Dawn broke, and a very dismal one it was too. The trees stood wet and bedraggled in the half-light, and the rain pattered down onto the taut canopy above my head. I was well concealed from passers-by, if indeed there were any on such a damp morning, so I stayed where I was, resting and munching biscuits. By half past seven the rain eased, and I packed and made my way out onto the Ridgeway once more. The sun was starting to burn through the wet clouds, and the air was warm and steaming. There was a tap by the side of the wood, and nobody about. I managed a makeshift shower, pouring bottles of water over myself. Then, clean and feeling fresh once more, I set off for the Thames.
Away to my left I could make out the squat, ugly chimneys of Didcot power station, softened by the morning mist. I could not see that far, but I knew from the map that the river ran somewhere beyond them. The fold of the land where the Thames breaks through the chalk was still miles ahead. As I walked over the wet grass the clouds thinned and a watery sun came out. Rabbits scuttled away at my approach, wood pigeons scudded through the air; a huge hare loped along the horizon. A roebuck bounded vigorously towards a distant wood, stopping occasionally to look back and see if I was following.
After an hour or so the path dived under the Newbury-Oxford road and emerged into more broken country. It bent away from the ridge, aiming for the ford at Streatley. In the tangle of tracks I briefly lost my way, but I was soon on course once more. I climbed to the top of the last slope and began the long descent to the river. To my right the ground fell away into a deep valley. High overhead, buzzards soared in the blue sky. Lambs revelled in the sunshine. Butterflies drifted through the grass, bright as peacocks. One last long level and I came to the Bull at Streatley, in time for lunch.
That afternoon I admit I cheated. I remembered from a previous walk that part of the Thames Valley Path from Wallingford to Dorchester is on main roads (it is, though not as much as I thought). So I took the bus as far as Dorchester and began walking again down by Day's lock. The path crosses the river on a series of narrow footbridges and sets off through the water meadows. For a couple of miles it hugs the right bank, tracing a long bend of the languid, flowing stream. Out on the water that day great rafts of geese drifted. Hundreds more were grazing the wide fields. They honked angrily if I ventured too close, and I picked a careful path through the querulous colonies ashore.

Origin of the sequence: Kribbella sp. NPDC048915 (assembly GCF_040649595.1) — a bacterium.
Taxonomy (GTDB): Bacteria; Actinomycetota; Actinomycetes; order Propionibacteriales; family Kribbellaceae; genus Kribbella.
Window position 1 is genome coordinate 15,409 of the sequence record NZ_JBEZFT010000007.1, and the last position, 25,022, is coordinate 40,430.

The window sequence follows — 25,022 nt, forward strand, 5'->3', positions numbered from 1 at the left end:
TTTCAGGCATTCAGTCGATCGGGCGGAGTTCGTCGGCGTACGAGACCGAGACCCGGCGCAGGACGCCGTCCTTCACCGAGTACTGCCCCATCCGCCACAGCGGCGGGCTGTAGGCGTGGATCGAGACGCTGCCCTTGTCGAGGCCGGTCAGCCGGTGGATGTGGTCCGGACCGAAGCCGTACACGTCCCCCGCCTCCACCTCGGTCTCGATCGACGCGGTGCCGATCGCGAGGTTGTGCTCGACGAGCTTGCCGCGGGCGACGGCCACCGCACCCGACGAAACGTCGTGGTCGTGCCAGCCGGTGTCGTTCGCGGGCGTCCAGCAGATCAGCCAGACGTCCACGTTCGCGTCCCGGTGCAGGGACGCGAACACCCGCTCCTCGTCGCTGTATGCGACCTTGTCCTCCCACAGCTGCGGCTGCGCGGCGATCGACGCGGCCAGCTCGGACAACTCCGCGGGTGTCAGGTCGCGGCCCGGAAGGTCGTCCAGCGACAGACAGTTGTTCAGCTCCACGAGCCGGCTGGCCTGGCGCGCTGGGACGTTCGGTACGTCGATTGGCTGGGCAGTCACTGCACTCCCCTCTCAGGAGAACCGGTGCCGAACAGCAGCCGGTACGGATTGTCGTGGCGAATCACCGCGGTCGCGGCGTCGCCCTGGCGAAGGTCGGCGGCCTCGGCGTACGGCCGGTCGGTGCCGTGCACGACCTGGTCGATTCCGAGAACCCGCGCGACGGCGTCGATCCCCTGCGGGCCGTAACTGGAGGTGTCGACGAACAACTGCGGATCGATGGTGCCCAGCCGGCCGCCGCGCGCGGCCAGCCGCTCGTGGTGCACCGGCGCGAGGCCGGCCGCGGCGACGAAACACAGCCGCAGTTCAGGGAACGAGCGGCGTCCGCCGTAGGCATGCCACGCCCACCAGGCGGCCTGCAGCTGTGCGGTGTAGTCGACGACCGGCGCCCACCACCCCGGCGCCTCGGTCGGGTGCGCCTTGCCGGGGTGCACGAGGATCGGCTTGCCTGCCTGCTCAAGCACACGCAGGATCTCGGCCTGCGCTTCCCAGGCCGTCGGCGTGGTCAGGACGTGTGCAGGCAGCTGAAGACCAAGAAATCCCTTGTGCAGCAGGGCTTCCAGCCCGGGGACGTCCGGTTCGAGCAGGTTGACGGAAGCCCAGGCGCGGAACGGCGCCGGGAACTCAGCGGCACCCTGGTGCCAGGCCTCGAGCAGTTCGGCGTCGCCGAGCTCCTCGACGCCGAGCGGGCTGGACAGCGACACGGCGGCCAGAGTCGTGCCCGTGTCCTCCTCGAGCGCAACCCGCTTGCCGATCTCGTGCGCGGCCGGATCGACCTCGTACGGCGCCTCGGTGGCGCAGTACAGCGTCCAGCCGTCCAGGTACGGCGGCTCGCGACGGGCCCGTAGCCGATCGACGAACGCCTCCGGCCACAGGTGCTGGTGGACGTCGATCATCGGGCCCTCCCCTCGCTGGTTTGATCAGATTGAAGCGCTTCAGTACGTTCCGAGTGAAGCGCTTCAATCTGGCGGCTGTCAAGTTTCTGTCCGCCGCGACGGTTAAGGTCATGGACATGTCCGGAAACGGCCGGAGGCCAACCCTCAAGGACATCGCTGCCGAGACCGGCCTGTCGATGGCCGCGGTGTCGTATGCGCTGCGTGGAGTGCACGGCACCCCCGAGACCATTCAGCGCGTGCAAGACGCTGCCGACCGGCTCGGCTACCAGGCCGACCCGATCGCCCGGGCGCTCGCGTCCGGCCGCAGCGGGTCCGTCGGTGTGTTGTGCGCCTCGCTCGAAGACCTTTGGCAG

At length I left them behind and came to the "Barley Mow". It was mentioned in "Three Men in a Boat", Jerome's account of a jaunt up the Thames in Victorian times, as a quaint, crooked old inn; it has been improved since then, and is now a rather fancy eating establishment (there is a sign outside saying "Sorry, no muddy boots"). In spite of this it still manages to retain a certain charm. Although they have probably moved on by now, I should mention that the staff who were there when I turned up were a cheerful, friendly bunch. They certainly brightened up my day. And it was in need of brightening.
I examined the sky as I emerged from the inn. I did not like the look of it one bit. A sudden storm was brewing, and the clouds were dark and disquieting. Shelter was necessary - and fast. I had passed a patch of ground, a quarter of a mile back, where I might have camped at a pinch, but I was unwilling to retrace my steps. So I decided to push on in the hope of finding somewhere better. Not surprisingly, things being what they are, for the next two miles there was not a single suitable site. The path, which had been running through open meadows, entered a muddy corridor pinched by the stream and a tangle of barbed wire. Not even space to lie down, let alone put up a bivouac. I anxiously inspected the fields as I hurried along, but those uninhabited by cows were denuded of trees, or thistle-strewn. All the time I was aware of the storm pursuing me. Lightening tore open the sky. The roar of thunder hunted over the river. At last the path broadened, and I scrambled up a low bank onto a narrow terrace backed by a hedge. There I hastily tied one end of my shelter to a branch, propping up the other with a rotten stick. The pegs I drove deep into the soft ground, praying that there would not be any wind. It would not have taken much to have collapsed the whole flimsy structure. Finally I dragged myself and my luggage onto the groundsheet spread out inside, as the first heavy drops of rain came down.